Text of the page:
The eye contains only three kinds of colour detecting cone cells: red, green and blue. Colours that fall between them appear perceptually brighter. The “height/lightness” of spectral colours is also inverted in comparison to the pitch spectrum: higher frequency colours are perceived as darker and heavier. The picture below shows the response curves of RGB cones mapped to the colour spectrum and illustrates how the "lighter" anomalies occur at the mid-points between them.
Lyrebird at present allows for the following mappings of timbral brightness to hue. The spectra below depict a test tone of increasing brightness, noisiness and bark scale depicted by a variety of mappings.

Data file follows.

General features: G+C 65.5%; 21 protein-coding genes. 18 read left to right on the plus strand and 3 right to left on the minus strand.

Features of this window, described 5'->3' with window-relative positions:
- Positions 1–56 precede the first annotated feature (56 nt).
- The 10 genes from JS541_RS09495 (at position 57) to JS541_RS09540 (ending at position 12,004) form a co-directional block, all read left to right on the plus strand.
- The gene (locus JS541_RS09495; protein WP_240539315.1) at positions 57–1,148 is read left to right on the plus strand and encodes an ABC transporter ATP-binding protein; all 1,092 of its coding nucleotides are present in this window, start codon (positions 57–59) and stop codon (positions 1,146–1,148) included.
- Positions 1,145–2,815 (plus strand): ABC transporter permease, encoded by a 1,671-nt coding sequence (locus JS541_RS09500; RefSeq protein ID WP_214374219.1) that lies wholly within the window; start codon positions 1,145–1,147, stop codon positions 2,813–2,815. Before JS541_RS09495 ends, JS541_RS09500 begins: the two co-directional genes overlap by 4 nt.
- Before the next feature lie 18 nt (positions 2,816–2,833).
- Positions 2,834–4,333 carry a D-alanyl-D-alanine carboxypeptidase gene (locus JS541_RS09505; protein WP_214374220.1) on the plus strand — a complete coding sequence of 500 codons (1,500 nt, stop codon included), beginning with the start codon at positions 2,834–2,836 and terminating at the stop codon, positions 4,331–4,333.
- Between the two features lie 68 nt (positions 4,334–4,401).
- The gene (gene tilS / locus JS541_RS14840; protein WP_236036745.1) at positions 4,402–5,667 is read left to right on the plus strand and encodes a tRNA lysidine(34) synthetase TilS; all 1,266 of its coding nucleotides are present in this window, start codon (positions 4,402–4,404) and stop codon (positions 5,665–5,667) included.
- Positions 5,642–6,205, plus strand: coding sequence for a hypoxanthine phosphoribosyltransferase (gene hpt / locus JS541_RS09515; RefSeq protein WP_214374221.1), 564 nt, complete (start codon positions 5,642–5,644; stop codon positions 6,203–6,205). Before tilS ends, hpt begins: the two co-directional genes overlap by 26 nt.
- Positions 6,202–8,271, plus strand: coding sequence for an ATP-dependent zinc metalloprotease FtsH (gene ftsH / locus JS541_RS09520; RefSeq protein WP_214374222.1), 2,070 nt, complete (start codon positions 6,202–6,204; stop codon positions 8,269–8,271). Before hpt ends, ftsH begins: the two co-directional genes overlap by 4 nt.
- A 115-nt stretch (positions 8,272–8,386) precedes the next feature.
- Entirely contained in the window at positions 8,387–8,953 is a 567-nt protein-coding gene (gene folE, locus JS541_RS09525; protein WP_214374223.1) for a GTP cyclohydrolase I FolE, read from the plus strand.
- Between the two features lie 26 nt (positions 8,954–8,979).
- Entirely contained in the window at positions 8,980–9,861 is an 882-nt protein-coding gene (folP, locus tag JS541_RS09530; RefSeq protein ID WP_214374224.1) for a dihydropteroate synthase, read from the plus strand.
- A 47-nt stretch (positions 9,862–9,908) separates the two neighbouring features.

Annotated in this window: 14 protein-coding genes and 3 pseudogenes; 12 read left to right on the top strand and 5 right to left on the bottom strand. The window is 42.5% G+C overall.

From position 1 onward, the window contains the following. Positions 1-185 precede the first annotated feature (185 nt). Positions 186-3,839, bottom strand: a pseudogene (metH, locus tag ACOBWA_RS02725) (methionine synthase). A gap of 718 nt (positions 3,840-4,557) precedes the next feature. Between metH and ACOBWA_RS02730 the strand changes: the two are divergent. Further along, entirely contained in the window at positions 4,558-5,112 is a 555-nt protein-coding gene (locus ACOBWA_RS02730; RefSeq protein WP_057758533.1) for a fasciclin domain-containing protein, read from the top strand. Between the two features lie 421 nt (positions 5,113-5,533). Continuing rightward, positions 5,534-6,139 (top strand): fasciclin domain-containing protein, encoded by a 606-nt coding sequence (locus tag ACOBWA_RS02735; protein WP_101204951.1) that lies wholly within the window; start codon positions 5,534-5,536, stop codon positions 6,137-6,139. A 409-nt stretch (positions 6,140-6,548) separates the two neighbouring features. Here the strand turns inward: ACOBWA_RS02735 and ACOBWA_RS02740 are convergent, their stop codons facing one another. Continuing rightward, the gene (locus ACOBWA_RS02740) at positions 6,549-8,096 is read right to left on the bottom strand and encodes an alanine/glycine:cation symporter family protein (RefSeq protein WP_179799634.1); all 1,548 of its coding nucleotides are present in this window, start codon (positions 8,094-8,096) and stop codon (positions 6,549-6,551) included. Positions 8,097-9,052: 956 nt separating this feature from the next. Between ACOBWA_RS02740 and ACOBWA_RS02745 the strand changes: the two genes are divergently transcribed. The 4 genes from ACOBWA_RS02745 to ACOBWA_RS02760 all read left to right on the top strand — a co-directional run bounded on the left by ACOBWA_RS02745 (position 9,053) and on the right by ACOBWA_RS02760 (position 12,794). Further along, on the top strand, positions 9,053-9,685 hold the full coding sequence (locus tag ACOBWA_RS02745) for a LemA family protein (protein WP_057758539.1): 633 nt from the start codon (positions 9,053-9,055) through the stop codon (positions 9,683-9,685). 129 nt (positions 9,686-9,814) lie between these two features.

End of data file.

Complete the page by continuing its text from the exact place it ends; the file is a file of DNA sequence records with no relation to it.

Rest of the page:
In addition to functioning as a score player for filed recordings, Lyrebird my have some application as a tool for feature analysis of electroacoustic works. Below are some sample mappings of Pierre Schaeffer's Etude au Chemin de Fer, in which contours and timbral shifts are readily recognisable. The scroll-rate is slowed to 200ms/px so that the entire work can be seen in a single pane. Interestingly although the mappings "YORVIB" and "YGBIV" appear to give the best illusion of gradation between light and dark they don't necessarily provide the best results for this particular bit of sound.